Warning: The following is a deconstruction of events from the last few days. It contains a great deal of analysis, backsliding, rear-view mirroring and other assorted falderal. It is by no means a good and fine piece of writing. But…then, it doesn’t have to be.
Well, arriving home from Pismo Beach a week ago, we were still (perhaps thankfully) naive about the task before us. Movers were to show up on Friday morning and begin the haul two miles from our then home–to this new one.
The thing we did not count on is just how much crap we really own. I use the word crap here quite specifically. We own stuff that sat in boxes for nearly 5 years in the old house. We didn’t need it then–we don’t need it now, but my wife wants to have it out and not in boxes. As my friend Brian would say, none of this is essential to my happiness–so, we have it here. I do confess, my wife is a wonderful homemaker and the house (this one–the new one) really does look good.
I could go into a lot of detail here, but it would be lost on the real story–which is this. It was not really until yesterday, some six full days after we began the move, that we really totally emptied the house. And even then, I went back today to throw away some of the trash piles that I’d neatly stacked along the side of the house, and found two framed pictures that we had totally forgotten. Left them right on the wall and ignored them, we did.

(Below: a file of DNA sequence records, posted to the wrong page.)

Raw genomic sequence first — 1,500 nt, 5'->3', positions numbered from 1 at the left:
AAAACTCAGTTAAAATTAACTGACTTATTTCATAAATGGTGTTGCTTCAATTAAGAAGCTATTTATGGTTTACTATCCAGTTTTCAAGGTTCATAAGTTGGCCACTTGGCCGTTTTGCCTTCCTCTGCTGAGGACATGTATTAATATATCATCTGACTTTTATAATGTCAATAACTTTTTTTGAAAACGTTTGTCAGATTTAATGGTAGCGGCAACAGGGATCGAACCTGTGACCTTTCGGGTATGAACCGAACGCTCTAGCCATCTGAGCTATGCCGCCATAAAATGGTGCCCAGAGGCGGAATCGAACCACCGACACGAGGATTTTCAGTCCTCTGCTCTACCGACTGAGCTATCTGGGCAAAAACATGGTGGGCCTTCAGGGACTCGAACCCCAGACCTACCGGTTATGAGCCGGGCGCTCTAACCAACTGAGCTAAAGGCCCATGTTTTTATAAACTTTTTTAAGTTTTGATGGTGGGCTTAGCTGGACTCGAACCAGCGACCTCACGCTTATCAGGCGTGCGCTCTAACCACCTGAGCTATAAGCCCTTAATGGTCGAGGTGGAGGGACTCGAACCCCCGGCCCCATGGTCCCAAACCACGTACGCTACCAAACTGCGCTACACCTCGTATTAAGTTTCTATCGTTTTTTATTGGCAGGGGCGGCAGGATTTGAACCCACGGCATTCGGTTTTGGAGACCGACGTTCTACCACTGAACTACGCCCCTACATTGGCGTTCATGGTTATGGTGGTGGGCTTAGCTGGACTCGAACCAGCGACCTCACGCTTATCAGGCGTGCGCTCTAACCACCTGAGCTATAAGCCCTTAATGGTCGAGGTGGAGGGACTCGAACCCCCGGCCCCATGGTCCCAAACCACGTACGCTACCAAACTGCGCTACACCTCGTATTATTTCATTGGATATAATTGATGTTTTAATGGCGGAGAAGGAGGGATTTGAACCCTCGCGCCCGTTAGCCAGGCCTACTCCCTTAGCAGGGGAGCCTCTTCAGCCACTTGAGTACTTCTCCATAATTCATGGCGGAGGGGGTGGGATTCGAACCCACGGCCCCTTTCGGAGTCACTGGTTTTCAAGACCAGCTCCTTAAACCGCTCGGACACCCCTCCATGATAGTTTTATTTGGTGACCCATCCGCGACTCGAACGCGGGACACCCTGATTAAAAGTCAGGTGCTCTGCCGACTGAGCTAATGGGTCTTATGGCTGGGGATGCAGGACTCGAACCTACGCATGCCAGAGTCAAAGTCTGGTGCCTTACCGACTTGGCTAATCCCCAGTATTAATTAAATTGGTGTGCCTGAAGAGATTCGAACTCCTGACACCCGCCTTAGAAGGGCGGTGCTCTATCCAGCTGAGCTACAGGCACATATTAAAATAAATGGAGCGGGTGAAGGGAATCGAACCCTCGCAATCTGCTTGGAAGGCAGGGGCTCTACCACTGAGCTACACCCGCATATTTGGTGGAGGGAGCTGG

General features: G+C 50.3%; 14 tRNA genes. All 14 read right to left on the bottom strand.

So, on Saturday, I decided that having the water turned off was a bad idea. We had some cleaning to do and were going to be in the house for a while. It seemed a good idea to call the city and have the water turned back on. So, I did. And then, I left to attend to matters at the new house.
What I had not done, what the movers didn’t do, was turn off the connecting pipe between the water purifier and the refrigerator. That line was apparently open still and no one was in the house. You know where this is going.
When I got back to the house, there was standing water all over the kitchen and dining room. It was less than an inch, but still–it was there. I found the shut-off valve, cranked it to the right and began mopping up with towels, rags–even a couple of old floor rugs that lacked the rubber backing they normally had. I called Sue and she came over to check it out. It’s laminate flooring, after all–how bad could it be? We mopped it up, right? We caught it before it got too bad, right?
Saturday night, Sue went over to do some more cleaning and hauling out and she called me to tell me that the laminate boards had indeed warped. They weren’t bad, but they were definitely warped. Sis-in-law mentioned she’d seen a show that said if this happens, place heavy weights on the boards after they’re dry. Off I went to Home Depot to rent a floor/carpet dryer. Got it Sunday morning, ran it for 24 hours, placed 40 pound gravel bags over the various warps. We slept well–it looked good and we had hope.
More fool us.
Monday morning came and not one board had flattened. In fact, they looked worse. Things were bad. Let me state the obvious: